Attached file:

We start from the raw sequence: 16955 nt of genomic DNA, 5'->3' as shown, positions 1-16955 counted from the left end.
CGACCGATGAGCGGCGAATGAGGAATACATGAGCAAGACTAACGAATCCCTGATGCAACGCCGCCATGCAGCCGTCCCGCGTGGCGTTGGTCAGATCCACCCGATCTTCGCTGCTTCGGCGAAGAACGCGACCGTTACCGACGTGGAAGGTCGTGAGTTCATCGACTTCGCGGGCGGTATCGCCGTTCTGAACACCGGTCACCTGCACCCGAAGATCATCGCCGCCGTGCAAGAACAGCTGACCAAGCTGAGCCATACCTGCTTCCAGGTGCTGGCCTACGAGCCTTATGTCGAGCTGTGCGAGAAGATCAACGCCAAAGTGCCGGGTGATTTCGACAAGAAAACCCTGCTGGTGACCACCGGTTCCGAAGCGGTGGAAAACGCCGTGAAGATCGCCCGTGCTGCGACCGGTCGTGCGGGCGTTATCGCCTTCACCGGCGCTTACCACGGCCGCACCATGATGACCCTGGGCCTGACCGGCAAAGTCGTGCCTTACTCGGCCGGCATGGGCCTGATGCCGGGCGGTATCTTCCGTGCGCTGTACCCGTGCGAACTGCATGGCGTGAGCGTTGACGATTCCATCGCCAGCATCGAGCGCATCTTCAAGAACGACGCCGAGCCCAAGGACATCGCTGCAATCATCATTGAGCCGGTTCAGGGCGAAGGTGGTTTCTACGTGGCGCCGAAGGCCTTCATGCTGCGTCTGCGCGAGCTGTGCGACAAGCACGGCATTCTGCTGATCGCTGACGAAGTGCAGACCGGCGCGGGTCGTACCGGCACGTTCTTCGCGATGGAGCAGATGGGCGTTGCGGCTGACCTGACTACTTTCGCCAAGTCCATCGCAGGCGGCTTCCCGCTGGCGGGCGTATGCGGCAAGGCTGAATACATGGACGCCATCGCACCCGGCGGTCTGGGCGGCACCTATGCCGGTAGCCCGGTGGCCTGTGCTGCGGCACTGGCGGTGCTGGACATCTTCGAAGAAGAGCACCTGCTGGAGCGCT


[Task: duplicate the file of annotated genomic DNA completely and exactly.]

We start from the raw sequence: 16955 nt of genomic DNA, 5'->3' as shown, positions 1-16955 counted from the left end.
CGACCGATGAGCGGCGAATGAGGAATACATGAGCAAGACTAACGAATCCCTGATGCAACGCCGCCATGCAGCCGTCCCGCGTGGCGTTGGTCAGATCCACCCGATCTTCGCTGCTTCGGCGAAGAACGCGACCGTTACCGACGTGGAAGGTCGTGAGTTCATCGACTTCGCGGGCGGTATCGCCGTTCTGAACACCGGTCACCTGCACCCGAAGATCATCGCCGCCGTGCAAGAACAGCTGACCAAGCTGAGCCATACCTGCTTCCAGGTGCTGGCCTACGAGCCTTATGTCGAGCTGTGCGAGAAGATCAACGCCAAAGTGCCGGGTGATTTCGACAAGAAAACCCTGCTGGTGACCACCGGTTCCGAAGCGGTGGAAAACGCCGTGAAGATCGCCCGTGCTGCGACCGGTCGTGCGGGCGTTATCGCCTTCACCGGCGCTTACCACGGCCGCACCATGATGACCCTGGGCCTGACCGGCAAAGTCGTGCCTTACTCGGCCGGCATGGGCCTGATGCCGGGCGGTATCTTCCGTGCGCTGTACCCGTGCGAACTGCATGGCGTGAGCGTTGACGATTCCATCGCCAGCATCGAGCGCATCTTCAAGAACGACGCCGAGCCCAAGGACATCGCTGCAATCATCATTGAGCCGGTTCAGGGCGAAGGTGGTTTCTACGTGGCGCCGAAGGCCTTCATGCTGCGTCTGCGCGAGCTGTGCGACAAGCACGGCATTCTGCTGATCGCTGACGAAGTGCAGACCGGCGCGGGTCGTACCGGCACGTTCTTCGCGATGGAGCAGATGGGCGTTGCGGCTGACCTGACTACTTTCGCCAAGTCCATCGCAGGCGGCTTCCCGCTGGCGGGCGTATGCGGCAAGGCTGAATACATGGACGCCATCGCACCCGGCGGTCTGGGCGGCACCTATGCCGGTAGCCCGGTGGCCTGTGCTGCGGCACTGGCGGTGCTGGACATCTTCGAAGAAGAGCACCTGCTGGAGCGCT